This is a horrible prospect and probably something I shouldn’t even think about, but in the event something happened to him - where the hell would you even begin sorting that stuff out? You’d probably start by having to find the trailer…

    • Shane From Melbourne says:

      07:39am | 06/01/12

      Obama announces a leaner, meaner american military with reductions in military personnel and possible base closures. Never a popular move, especially in an election year but with an insistence on federal deficit reduction there is no choice. The Republicans would be wise to let this one pass. Being hawkish might not wash with a war weary american public. Will be interesting to see how this plays out domestically and internationally

    • SimonFromLakemba says:

      09:46am | 06/01/12

      Their Military is so bloated, it had to be done, bet you bottom dollar though when the election comes up it will be used against him.

    • John Smythe says:

      11:14am | 06/01/12

      agree Simon. The motive behind them pulling out of IRAQ was more financial than anything else. Was right about the time they were saying Australia and other nations need to step up their involvement (to cover their [at the time] slow retraction therefrom).

    • Gratuitous Adviser says:

      07:47am | 06/01/12

      It is a slow NEWS period but there is one issue that chumps my chops is the considerable number of Australians that get into trouble overseas, apparently due to their own making, and then ask the Australian Government (the taxpayer) to get them out of it.  One example is the Warren Rodwell’s kidnapping in the Philippines.  He is described as an “adventurer”, I suspect yobbo, who lives in the seaside town of Ipil with his Filipino family.  Ipil is an area that the Australian Government has publically deemed unsafe for Australians to travel to, as well as being personally warned by the local police of the possible kidnapping of westerners in the area.  On what I have read, the man is a fool who should get nothing more from the Australian taxpayer than consular assistance. 
      Another peeve that I have is the number of immigrants/refugees (legal or illegal) to Australia that obtain their Australian passport and then promptly return from whence they came to continue the battle.  Ex Palestinian Eyad Abu Arga spying in Israel is a typical example.  When they get caught they then use their Australian Citizenship as mitigation in their defence, to the detriment of the good name of other Australians and Australia itself.  I assume that Mr Arga’s Australian citizenship will be revoked (sic).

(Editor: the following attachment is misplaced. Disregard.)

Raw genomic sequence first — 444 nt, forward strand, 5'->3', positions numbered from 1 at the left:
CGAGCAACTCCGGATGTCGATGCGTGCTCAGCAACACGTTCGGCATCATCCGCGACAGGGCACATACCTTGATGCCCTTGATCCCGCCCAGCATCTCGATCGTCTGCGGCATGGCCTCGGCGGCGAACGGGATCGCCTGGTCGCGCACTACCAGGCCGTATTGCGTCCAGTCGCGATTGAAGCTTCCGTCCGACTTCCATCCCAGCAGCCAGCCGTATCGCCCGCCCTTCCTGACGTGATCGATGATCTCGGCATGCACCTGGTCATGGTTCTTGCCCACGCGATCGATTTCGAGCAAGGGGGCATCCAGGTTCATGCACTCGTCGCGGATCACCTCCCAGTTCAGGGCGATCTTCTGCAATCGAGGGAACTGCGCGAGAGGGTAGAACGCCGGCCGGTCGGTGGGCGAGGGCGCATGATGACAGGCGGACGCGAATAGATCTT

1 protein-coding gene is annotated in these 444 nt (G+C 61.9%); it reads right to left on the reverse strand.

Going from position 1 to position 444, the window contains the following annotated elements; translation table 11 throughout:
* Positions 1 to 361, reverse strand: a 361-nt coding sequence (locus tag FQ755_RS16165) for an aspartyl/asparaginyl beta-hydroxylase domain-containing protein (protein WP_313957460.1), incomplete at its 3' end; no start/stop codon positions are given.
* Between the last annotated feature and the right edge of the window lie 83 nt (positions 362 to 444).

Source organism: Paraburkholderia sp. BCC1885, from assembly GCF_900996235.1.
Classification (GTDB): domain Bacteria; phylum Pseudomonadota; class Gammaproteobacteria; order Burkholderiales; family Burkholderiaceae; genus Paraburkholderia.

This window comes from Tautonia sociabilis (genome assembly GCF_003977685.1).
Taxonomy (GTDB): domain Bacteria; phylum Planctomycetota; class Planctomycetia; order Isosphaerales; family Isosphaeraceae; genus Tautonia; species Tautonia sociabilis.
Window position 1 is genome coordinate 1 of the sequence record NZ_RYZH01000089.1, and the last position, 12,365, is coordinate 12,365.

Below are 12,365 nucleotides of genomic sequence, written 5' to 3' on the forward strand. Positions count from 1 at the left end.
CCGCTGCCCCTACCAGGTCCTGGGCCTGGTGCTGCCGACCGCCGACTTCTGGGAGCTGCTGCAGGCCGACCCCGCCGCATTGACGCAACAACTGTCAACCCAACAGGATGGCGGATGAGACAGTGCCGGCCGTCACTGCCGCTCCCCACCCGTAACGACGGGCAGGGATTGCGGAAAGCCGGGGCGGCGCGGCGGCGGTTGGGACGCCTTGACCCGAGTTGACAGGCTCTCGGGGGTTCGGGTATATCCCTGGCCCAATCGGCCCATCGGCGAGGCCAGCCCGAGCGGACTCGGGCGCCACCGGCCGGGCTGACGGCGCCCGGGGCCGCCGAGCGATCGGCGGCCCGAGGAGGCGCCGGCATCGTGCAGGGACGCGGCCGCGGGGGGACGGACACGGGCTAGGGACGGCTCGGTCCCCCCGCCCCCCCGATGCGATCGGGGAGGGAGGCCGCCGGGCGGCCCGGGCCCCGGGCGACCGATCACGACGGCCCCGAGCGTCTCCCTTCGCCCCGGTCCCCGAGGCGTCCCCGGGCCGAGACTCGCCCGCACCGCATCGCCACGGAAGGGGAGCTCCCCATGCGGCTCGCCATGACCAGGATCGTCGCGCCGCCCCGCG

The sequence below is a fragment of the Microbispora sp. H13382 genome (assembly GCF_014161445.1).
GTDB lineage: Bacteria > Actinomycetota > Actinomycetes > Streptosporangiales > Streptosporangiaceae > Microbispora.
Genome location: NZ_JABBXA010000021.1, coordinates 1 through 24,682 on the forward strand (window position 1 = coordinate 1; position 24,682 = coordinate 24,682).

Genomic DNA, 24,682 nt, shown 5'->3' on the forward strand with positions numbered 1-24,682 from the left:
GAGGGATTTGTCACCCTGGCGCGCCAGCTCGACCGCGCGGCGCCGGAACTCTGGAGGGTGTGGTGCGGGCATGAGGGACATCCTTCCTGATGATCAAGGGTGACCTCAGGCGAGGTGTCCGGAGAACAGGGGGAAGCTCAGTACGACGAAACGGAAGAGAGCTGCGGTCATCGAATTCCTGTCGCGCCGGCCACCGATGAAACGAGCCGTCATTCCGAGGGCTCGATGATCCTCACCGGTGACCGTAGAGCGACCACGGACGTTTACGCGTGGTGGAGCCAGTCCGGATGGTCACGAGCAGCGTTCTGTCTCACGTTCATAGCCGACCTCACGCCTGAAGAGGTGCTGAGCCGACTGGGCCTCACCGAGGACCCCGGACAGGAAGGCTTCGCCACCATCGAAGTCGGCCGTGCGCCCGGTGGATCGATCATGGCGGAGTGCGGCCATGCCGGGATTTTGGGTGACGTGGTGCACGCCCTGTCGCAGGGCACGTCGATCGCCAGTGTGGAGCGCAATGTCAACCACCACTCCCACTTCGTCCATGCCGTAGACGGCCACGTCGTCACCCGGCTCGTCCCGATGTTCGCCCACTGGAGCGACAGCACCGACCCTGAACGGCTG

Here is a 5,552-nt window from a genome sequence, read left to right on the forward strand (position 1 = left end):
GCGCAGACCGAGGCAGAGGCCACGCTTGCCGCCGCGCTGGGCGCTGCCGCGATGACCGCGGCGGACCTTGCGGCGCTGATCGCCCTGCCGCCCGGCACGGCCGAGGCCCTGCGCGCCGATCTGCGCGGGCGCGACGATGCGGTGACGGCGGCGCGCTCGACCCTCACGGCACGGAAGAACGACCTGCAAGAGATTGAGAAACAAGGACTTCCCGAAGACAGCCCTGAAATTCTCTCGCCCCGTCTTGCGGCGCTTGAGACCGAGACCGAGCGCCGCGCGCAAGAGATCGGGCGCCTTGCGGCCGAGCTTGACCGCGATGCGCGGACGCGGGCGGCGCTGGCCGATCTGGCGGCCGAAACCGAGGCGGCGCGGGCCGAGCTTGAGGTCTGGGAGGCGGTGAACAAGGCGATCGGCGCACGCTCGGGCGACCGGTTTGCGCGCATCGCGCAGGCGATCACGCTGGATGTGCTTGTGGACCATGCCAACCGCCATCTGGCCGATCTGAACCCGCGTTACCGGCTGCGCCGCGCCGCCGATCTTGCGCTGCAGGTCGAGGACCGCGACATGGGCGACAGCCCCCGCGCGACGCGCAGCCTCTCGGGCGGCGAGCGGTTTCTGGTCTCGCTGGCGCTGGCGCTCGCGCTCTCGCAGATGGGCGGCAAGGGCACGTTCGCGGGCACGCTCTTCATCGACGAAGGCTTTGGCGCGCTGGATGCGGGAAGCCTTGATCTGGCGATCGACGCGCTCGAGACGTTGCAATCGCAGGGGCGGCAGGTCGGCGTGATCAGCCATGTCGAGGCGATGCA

• AdamC says:

      08:40am | 06/01/12

      The footage of that Aussie being held captive i the Phlippines was sad, but surely he can’t really believe the Australian government would fork out two mil as ransom? Aside from anything else, that will just encourage more abductions.

      And, yes, that Arga fellow is a disgrace. But I don’t know whether we can revoke his citizenship. I had always understood that, once obtained, citizenship was effectively yours for life.

    • S.L says:

      08:54am | 06/01/12

      @GA I agree with your assessment of Mr Rodwell. I travelled extensively through there in the 80s and found many western “adventurers” of the same ilk. It doesn’t take the Aussie government to tell anyone with a brain where it’s unsafe to be either. I stumbled into a few iffy spots and didn’t hang around long!

    • TheRealDave says:

      11:02am | 06/01/12

      When you say ‘Western Adventurer’ do you mean lowlife ferals exploiting poverty struck 3rd world women?

      Generally a step above the elderly ‘bloke’ with his 30 year old Filipino wife strutting around the shopping centre.

    • TheRealDave says:

      11:05am | 06/01/12

      Oh, and….

      I agree with you re these fly by night ‘citizens’ who lob up, get their passports , and you’d assume benefits of citizenship, then piss off back to the third world shitholes they come from. How many did we have to, or were asked to, get out of Lebanon during the last Israeli arse kicking? I can understand actual visitors returnign for short term holidays….but some of those buggers have been back there for years and spend far more time there than they ever have here.